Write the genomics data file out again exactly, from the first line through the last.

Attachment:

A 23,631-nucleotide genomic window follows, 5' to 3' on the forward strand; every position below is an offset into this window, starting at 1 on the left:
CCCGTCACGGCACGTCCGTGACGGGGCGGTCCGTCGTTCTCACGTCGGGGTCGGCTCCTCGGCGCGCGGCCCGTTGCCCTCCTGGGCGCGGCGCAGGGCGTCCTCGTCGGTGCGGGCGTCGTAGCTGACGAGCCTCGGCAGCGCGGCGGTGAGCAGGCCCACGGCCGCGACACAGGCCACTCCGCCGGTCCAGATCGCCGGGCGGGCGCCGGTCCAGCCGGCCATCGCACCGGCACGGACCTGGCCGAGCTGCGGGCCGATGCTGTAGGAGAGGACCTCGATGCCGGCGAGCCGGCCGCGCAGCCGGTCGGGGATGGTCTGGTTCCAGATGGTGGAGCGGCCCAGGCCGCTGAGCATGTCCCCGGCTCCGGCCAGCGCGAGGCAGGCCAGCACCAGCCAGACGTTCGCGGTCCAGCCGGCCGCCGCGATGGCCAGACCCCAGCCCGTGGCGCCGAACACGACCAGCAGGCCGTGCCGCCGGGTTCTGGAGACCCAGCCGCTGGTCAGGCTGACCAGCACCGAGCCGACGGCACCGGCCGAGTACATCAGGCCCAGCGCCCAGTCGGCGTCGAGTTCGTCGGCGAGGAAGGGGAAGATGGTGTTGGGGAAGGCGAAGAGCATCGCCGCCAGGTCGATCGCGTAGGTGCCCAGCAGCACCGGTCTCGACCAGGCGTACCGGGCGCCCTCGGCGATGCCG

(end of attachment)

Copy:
A 23,631-nucleotide genomic window follows, 5' to 3' on the forward strand; every position below is an offset into this window, starting at 1 on the left:
CCCGTCACGGCACGTCCGTGACGGGGCGGTCCGTCGTTCTCACGTCGGGGTCGGCTCCTCGGCGCGCGGCCCGTTGCCCTCCTGGGCGCGGCGCAGGGCGTCCTCGTCGGTGCGGGCGTCGTAGCTGACGAGCCTCGGCAGCGCGGCGGTGAGCAGGCCCACGGCCGCGACACAGGCCACTCCGCCGGTCCAGATCGCCGGGCGGGCGCCGGTCCAGCCGGCCATCGCACCGGCACGGACCTGGCCGAGCTGCGGGCCGATGCTGTAGGAGAGGACCTCGATGCCGGCGAGCCGGCCGCGCAGCCGGTCGGGGATGGTCTGGTTCCAGATGGTGGAGCGGCCCAGGCCGCTGAGCATGTCCCCGGCTCCGGCCAGCGCGAGGCAGGCCAGCACCAGCCAGACGTTCGCGGTCCAGCCGGCCGCCGCGATGGCCAGACCCCAGCCCGTGGCGCCGAACACGACCAGCAGGCCGTGCCGCCGGGTTCTGGAGACCCAGCCGCTGGTCAGGCTGACCAGCACCGAGCCGACGGCACCGGCCGAGTACATCAGGCCCAGCGCCCAGTCGGCGTCGAGTTCGTCGGCGAGGAAGGGGAAGATGGTGTTGGGGAAGGCGAAGAGCATCGCCGCCAGGTCGATCGCGTAGGTGCCCAGCAGCACCGGTCTCGACCAGGCGTACCGGGCGCCCTCGGCGATGCCG